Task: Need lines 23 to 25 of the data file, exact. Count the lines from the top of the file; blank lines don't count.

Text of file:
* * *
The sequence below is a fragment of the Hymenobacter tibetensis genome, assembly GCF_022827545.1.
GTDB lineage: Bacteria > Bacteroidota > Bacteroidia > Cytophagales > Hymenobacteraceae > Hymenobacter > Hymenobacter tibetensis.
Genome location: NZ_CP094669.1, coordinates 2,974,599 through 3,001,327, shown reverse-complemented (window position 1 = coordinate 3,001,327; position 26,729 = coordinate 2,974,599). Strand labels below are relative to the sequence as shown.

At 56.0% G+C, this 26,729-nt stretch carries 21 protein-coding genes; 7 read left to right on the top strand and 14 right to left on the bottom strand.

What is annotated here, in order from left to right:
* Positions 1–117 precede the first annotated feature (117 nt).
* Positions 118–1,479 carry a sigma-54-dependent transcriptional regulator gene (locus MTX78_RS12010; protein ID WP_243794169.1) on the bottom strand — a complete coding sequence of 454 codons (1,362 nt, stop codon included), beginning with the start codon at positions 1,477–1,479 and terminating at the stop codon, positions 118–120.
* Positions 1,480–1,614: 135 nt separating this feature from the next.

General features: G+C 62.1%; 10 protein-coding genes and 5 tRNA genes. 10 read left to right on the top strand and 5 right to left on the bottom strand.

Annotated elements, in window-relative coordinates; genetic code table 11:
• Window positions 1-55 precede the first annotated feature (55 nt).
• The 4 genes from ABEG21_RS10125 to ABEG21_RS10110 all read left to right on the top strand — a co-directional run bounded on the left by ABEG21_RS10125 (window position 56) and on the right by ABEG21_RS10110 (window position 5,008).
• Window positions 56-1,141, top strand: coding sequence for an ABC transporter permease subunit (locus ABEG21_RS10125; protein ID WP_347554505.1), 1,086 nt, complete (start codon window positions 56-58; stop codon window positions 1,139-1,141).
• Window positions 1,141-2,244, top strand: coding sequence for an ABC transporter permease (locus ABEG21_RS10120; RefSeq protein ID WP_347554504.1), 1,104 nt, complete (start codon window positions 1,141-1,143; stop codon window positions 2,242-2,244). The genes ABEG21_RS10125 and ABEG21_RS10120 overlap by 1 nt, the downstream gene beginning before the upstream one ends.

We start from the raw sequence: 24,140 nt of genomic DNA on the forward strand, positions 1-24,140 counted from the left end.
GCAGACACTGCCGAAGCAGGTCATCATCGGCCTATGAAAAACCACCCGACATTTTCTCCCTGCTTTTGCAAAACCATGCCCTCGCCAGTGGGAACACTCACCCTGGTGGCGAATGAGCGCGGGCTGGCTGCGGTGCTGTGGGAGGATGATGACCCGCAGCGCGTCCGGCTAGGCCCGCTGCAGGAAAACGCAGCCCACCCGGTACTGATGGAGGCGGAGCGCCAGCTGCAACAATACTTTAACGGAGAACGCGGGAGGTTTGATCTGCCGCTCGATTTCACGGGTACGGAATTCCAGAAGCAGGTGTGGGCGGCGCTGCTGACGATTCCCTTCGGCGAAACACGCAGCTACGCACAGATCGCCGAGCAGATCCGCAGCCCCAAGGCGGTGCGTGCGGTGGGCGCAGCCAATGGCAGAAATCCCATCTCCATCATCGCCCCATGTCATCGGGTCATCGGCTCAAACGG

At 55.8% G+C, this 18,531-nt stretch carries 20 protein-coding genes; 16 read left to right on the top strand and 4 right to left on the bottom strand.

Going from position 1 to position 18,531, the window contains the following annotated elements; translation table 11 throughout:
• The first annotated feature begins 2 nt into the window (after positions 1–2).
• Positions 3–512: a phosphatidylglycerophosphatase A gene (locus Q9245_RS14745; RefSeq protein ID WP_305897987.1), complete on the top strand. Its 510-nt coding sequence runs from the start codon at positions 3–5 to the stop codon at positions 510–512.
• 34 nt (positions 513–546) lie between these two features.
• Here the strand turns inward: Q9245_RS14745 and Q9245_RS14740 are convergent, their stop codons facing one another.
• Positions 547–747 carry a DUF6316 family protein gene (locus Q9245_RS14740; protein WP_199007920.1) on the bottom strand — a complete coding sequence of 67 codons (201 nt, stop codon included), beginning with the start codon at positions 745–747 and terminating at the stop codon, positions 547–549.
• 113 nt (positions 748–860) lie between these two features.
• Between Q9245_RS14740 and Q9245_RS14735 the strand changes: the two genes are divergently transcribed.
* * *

• Positions 547–747 carry a DUF6316 family protein gene (locus Q9245_RS14740; protein WP_199007920.1) on the bottom strand — a complete coding sequence of 67 codons (201 nt, stop codon included), beginning with the start codon at positions 745–747 and terminating at the stop codon, positions 547–549.
• 113 nt (positions 748–860) lie between these two features.
• Between Q9245_RS14740 and Q9245_RS14735 the strand changes: the two genes are divergently transcribed.